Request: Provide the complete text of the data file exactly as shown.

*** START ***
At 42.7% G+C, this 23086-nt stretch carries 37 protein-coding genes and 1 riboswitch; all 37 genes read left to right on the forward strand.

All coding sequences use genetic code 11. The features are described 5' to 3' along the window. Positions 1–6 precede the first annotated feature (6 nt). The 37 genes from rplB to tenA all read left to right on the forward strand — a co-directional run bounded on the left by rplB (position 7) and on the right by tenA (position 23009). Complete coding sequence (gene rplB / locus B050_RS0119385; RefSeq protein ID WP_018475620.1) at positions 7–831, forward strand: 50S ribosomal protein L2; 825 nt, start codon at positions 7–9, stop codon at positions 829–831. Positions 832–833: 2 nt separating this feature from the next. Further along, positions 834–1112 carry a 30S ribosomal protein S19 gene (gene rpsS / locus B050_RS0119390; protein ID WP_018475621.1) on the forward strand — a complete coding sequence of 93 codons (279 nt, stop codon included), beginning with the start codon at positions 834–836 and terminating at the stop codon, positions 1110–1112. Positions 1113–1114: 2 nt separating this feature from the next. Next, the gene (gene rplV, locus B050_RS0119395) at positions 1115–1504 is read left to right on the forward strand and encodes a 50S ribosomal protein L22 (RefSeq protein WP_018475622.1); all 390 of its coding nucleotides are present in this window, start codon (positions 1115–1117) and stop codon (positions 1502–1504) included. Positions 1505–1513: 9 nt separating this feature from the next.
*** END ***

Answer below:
At 42.7% G+C, this 23086-nt stretch carries 37 protein-coding genes and 1 riboswitch; all 37 genes read left to right on the forward strand.

All coding sequences use genetic code 11. The features are described 5' to 3' along the window. Positions 1–6 precede the first annotated feature (6 nt). The 37 genes from rplB to tenA all read left to right on the forward strand — a co-directional run bounded on the left by rplB (position 7) and on the right by tenA (position 23009). Complete coding sequence (gene rplB / locus B050_RS0119385; RefSeq protein ID WP_018475620.1) at positions 7–831, forward strand: 50S ribosomal protein L2; 825 nt, start codon at positions 7–9, stop codon at positions 829–831. Positions 832–833: 2 nt separating this feature from the next. Further along, positions 834–1112 carry a 30S ribosomal protein S19 gene (gene rpsS / locus B050_RS0119390; protein ID WP_018475621.1) on the forward strand — a complete coding sequence of 93 codons (279 nt, stop codon included), beginning with the start codon at positions 834–836 and terminating at the stop codon, positions 1110–1112. Positions 1113–1114: 2 nt separating this feature from the next. Next, the gene (gene rplV, locus B050_RS0119395) at positions 1115–1504 is read left to right on the forward strand and encodes a 50S ribosomal protein L22 (RefSeq protein WP_018475622.1); all 390 of its coding nucleotides are present in this window, start codon (positions 1115–1117) and stop codon (positions 1502–1504) included. Positions 1505–1513: 9 nt separating this feature from the next.